The #1 Way to Make Plans that Last

[From the archives.]


“Many are the plans in a person’s heart, but it is the Lord’s purpose that prevails.” (Proverbs 19:21.)

Our son Kyle recently came home from college for a long weekend and brought three friends with him. For spacious-nesters like us it was quite a crowd. (My wife Liz and I figure we’re not empty-nesters since we’re still here for crying out loud!)

Each night after dinner we all sat together at the table and talked. We didn’t necessarily talk about anything in particular; we just talked. There was a lot of laughing as we told stories about Kyle when he was younger. He’s a good sport and came up with a few stories about us too. His friends were very entertained and kept looking at Kyle and saying things like, “Well that explains a lot!”

They also asked us questions, mostly about God and faith and the Bible. Apparently Kyle told them ahead of time they should feel free to ask us whatever they had on their minds when it came to God. He knows us well, because Liz and I are not likely to back away from a discussion about God things.

Eventually the conversations turned to their plans for the future. Kyle is the only one graduating this year, so the others were talking about what to do this summer, whether to apply to study abroad next year, what their major might finally end up being. In all of this there was a subtext of faith. At times it became explicit such as when talking about opportunities to serve on a summer mission, but even when not so explicit it was always there under the surface. These kids know that their lives are wrapped up in God.

They left after dinner on Monday, and the next day I was reading J.R.R. Tolkien’s The Two Towers. I don’t know how many times I’ve read the Lord of the Rings trilogy, but I know it’s enough to have lost count by now. Yet every time I get to the part where Aragorn and his friends Gimli the Dwarf and Legolas the Elf meet Eomer, I am struck again by the timelessness of the tale.

Aragorn explains to Eomer that they are traveling through his country on a quest to save their Hobbit friends from a large band of marauding Orcs, and he seeks Eomer’s leave to continue their pursuit. Eomer struggles with whether to help these strangers or not and says:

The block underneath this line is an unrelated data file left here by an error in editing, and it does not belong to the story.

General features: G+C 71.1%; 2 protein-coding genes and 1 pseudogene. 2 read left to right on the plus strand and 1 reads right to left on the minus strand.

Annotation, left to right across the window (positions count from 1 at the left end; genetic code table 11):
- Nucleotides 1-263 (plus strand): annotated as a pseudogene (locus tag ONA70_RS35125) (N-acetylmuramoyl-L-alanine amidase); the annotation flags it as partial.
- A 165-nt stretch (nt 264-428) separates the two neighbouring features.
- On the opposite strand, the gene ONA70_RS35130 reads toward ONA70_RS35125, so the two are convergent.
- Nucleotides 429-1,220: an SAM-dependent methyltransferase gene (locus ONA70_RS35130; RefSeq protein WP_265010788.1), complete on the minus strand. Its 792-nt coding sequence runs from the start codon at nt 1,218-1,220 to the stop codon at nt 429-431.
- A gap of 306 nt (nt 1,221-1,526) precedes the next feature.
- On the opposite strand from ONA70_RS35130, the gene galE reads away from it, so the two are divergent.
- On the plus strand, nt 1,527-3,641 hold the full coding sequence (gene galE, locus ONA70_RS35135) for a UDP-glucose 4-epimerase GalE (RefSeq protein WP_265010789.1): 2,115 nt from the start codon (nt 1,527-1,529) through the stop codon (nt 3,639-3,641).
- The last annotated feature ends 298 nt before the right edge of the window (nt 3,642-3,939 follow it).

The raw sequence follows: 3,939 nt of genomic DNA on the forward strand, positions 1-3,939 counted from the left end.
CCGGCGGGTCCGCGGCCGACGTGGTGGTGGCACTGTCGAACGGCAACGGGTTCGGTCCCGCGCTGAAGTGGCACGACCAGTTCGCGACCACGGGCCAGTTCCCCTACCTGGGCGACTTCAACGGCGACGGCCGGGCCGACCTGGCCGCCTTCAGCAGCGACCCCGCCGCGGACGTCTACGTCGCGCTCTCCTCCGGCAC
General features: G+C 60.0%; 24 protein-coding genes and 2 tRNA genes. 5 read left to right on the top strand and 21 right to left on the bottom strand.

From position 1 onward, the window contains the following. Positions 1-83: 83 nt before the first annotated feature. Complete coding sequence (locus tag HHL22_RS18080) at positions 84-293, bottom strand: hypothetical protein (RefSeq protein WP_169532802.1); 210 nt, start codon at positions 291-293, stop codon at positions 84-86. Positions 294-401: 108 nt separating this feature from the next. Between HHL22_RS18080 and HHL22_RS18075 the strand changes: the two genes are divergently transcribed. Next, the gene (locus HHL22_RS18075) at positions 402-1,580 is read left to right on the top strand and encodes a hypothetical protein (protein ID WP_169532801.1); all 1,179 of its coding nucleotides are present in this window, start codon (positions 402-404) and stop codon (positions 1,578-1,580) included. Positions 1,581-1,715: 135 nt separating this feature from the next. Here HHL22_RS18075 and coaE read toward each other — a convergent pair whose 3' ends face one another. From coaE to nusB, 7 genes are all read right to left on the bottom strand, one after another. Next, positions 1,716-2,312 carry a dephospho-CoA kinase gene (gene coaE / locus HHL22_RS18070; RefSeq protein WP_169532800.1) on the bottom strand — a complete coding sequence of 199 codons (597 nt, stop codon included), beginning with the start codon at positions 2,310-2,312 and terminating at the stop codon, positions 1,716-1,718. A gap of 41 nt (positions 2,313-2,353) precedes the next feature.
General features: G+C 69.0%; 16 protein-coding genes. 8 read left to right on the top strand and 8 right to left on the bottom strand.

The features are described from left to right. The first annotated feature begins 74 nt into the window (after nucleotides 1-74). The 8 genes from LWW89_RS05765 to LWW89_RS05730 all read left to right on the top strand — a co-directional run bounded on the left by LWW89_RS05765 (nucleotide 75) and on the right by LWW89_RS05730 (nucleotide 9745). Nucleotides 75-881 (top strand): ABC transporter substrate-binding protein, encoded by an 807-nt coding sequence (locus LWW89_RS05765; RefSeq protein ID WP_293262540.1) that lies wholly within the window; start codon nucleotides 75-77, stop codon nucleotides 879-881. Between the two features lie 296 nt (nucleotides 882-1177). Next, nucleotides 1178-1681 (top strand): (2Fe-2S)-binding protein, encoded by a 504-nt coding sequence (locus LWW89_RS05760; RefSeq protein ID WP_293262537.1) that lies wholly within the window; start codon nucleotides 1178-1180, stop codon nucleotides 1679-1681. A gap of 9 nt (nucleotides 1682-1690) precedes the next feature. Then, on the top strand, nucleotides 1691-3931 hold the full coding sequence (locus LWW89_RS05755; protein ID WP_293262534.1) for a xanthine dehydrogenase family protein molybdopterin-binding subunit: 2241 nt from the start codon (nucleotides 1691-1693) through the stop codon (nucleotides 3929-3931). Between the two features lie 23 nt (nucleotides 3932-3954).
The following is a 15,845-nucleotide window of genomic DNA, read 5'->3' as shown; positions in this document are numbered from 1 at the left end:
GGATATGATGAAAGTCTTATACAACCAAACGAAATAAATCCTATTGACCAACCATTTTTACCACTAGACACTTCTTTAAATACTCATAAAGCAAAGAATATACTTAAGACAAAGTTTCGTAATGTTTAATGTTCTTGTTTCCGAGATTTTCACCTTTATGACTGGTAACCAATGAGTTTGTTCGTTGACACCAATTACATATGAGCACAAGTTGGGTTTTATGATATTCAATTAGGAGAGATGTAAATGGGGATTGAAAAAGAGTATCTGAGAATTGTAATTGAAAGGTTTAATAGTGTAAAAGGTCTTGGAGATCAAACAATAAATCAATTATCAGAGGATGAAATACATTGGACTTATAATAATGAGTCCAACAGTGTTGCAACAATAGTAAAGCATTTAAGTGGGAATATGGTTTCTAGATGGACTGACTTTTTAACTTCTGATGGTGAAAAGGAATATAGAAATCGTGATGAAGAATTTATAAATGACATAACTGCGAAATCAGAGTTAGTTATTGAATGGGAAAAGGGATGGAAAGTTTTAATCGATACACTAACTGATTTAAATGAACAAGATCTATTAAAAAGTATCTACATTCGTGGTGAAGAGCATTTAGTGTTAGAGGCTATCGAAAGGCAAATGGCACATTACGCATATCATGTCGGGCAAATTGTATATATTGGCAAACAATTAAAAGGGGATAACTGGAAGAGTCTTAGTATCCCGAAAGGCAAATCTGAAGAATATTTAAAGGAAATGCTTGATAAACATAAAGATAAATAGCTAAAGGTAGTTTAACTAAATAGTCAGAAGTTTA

“It is hard to be sure of anything among so many marvels. Elf and Dwarf in company walk among our daily fields …! How shall a man judge what to do in such times?”

“As he has ever judged,” said Aragorn. “Good and ill have not changed since yesteryear, nor are they one thing among Elves and Dwarves and another among men.”


That’s what got me thinking about Kyle and his friends. They are all judging what to do with their lives, even if that’s not quite how they’d put it. But his friends are in just their second year of college. Where are they supposed to get the ability to discern good from ill, right from wrong? Well, as timeless as Tolkien’s portrayal of good judgment may be there is an even more timeless resource for them (and us) to turn to for guidance.

“Commit to the Lord whatever you do, and he will establish your plans.” (Proverbs 16:3.)

God himself is the one we can trust our plans to. Does it matter whether the plan is to go to summer school or serve on a mission to South Africa? What about making a final decision on choosing a major? Is a choice of roommate and housing for next year something to exercise good judgment over?

The answer to each of these questions is the same: Yes. How is this done, though? What does it mean to commit our plans to the God? The Bible tells us. “Whatever you do, do it all for the glory of God.” (1 Corinthians 10:31.) We’re also told that God’s will is that we “Rejoice always, pray continually, give thanks in all circumstances; for this is God’s will for you in Christ Jesus.” (1 Thessalonians 5:16-18.)

Those are our guides for committing our plans to God: seek his glory, and do it joyfully, prayerfully and with thanksgiving. On top of all this, the Bible also gives us a wonderful reason to trust God with those plans: his eternal and unchanging nature.

“Jesus Christ is the same yesterday and today and forever.” (Hebrews 13:8.)

Even more than Tolkien’s assurance about the unchanging qualities of good and ill, we can rest assured that God himself has not changed since yesteryear. That’s why committing our plans to him is always the best plan we can make.

I’m planning on it.


[My thanks to Adriana of Classical Quest for creating the LOTR quote-graphic for this post.]


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23 Responses to The #1 Way to Make Plans that Last

  1. Another Tolkien fan! No wonder I like your writing 🙂

    • Tim says:

      I’m always surprised when I find out someone is not a Tolkien fan.

      • Yeah, not sure how that works…

      • Bronwyn Lea says:

        oh dear. Tolkein is someone I feel I OUGHT to read and be a fan of, but I read the hobbit years ago and did not love it.

        Can we still be friends, or is this the end?